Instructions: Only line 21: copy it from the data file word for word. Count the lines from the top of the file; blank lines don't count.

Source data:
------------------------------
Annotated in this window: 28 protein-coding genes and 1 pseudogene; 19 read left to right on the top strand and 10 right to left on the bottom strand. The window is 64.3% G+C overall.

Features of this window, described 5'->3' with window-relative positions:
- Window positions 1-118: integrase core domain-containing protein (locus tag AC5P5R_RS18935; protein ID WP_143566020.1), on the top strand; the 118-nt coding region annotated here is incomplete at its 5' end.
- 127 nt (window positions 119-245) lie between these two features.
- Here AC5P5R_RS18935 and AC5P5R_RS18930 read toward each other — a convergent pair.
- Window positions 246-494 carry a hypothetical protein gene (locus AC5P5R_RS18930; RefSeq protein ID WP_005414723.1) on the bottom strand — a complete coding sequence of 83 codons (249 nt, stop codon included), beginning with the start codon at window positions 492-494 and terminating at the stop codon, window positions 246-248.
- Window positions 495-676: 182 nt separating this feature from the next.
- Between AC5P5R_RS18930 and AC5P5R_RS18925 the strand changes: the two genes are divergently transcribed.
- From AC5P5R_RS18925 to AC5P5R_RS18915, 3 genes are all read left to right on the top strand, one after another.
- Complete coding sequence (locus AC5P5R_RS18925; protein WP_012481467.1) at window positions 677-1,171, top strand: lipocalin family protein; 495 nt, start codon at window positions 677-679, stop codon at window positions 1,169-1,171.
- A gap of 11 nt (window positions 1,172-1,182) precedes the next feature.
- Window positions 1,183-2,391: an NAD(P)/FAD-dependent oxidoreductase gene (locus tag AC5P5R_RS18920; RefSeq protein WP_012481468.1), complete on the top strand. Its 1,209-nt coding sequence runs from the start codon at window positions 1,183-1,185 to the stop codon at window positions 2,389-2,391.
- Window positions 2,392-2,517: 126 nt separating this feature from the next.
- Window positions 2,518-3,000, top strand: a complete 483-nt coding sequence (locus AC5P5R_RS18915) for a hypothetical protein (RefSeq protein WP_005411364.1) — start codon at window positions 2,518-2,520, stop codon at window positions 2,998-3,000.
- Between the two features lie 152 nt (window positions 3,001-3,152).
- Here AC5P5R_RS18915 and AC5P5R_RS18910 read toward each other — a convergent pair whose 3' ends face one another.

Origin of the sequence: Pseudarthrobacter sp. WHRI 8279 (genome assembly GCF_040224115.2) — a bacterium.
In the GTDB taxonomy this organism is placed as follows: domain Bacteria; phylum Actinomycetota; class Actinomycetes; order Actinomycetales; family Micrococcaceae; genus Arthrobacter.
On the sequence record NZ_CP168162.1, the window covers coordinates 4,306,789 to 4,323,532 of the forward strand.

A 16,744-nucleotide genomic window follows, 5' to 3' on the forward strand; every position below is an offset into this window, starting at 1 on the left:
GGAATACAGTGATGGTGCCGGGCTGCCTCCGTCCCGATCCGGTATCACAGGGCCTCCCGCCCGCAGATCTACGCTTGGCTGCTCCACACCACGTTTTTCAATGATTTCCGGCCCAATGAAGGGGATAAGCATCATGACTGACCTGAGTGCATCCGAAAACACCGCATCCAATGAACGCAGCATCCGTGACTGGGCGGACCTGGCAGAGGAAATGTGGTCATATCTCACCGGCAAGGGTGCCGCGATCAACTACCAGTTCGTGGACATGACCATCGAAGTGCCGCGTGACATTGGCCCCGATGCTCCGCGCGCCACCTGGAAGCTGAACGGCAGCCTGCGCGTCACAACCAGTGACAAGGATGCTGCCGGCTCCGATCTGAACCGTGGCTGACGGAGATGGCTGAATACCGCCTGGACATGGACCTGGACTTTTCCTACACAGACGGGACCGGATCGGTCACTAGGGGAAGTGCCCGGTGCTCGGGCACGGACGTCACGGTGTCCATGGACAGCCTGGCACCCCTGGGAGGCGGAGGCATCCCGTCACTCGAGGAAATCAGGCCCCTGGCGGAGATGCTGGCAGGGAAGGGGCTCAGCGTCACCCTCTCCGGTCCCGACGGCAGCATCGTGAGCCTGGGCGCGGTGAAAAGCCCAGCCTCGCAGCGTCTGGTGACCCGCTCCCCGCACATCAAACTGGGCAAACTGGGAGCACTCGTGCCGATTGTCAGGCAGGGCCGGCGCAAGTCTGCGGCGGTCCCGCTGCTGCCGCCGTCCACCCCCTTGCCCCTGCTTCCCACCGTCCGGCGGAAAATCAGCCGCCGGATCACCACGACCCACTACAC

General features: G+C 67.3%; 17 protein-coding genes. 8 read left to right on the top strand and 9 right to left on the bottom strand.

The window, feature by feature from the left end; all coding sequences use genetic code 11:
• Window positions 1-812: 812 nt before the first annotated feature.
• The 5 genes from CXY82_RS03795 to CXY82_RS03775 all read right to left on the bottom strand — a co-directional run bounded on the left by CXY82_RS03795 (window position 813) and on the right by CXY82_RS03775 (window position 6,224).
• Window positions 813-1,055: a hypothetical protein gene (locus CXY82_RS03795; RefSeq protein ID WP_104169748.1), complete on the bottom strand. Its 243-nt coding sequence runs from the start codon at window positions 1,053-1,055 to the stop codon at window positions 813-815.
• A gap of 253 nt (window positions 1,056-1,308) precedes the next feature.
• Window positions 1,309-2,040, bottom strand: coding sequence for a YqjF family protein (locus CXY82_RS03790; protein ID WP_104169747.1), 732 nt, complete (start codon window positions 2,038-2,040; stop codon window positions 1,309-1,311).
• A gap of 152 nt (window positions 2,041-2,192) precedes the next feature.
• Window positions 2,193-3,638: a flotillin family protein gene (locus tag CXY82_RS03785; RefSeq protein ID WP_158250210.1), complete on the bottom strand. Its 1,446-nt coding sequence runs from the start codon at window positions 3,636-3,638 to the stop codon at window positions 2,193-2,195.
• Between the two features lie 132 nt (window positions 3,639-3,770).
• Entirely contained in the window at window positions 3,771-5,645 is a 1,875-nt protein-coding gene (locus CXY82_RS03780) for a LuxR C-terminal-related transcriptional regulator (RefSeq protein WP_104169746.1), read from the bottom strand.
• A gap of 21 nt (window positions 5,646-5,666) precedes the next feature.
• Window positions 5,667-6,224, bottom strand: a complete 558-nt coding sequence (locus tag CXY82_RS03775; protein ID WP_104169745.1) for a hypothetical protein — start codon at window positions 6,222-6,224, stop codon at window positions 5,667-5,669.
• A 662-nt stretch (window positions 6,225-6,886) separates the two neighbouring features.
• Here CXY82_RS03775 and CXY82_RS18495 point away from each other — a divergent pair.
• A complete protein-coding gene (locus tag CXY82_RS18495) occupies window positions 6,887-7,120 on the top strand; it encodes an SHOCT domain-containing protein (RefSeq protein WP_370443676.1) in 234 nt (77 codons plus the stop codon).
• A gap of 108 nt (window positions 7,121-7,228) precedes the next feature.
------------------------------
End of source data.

GGAATACAGTGATGGTGCCGGGCTGCCTCCGTCCCGATCCGGTATCACAGGGCCTCCCGCCCGCAGATCTACGCTTGGCTGCTCCACACCACGTTTTTCAATGATTTCCGGCCCAATGAAGGGGATAAGCATCATGACTGACCTGAGTGCATCCGAAAACACCGCATCCAATGAACGCAGCATCCGTGACTGGGCGGACCTGGCAGAGGAAATGTGGTCATATCTCACCGGCAAGGGTGCCGCGATCAACTACCAGTTCGTGGACATGACCATCGAAGTGCCGCGTGACATTGGCCCCGATGCTCCGCGCGCCACCTGGAAGCTGAACGGCAGCCTGCGCGTCACAACCAGTGACAAGGATGCTGCCGGCTCCGATCTGAACCGTGGCTGACGGAGATGGCTGAATACCGCCTGGACATGGACCTGGACTTTTCCTACACAGACGGGACCGGATCGGTCACTAGGGGAAGTGCCCGGTGCTCGGGCACGGACGTCACGGTGTCCATGGACAGCCTGGCACCCCTGGGAGGCGGAGGCATCCCGTCACTCGAGGAAATCAGGCCCCTGGCGGAGATGCTGGCAGGGAAGGGGCTCAGCGTCACCCTCTCCGGTCCCGACGGCAGCATCGTGAGCCTGGGCGCGGTGAAAAGCCCAGCCTCGCAGCGTCTGGTGACCCGCTCCCCGCACATCAAACTGGGCAAACTGGGAGCACTCGTGCCGATTGTCAGGCAGGGCCGGCGCAAGTCTGCGGCGGTCCCGCTGCTGCCGCCGTCCACCCCCTTGCCCCTGCTTCCCACCGTCCGGCGGAAAATCAGCCGCCGGATCACCACGACCCACTACAC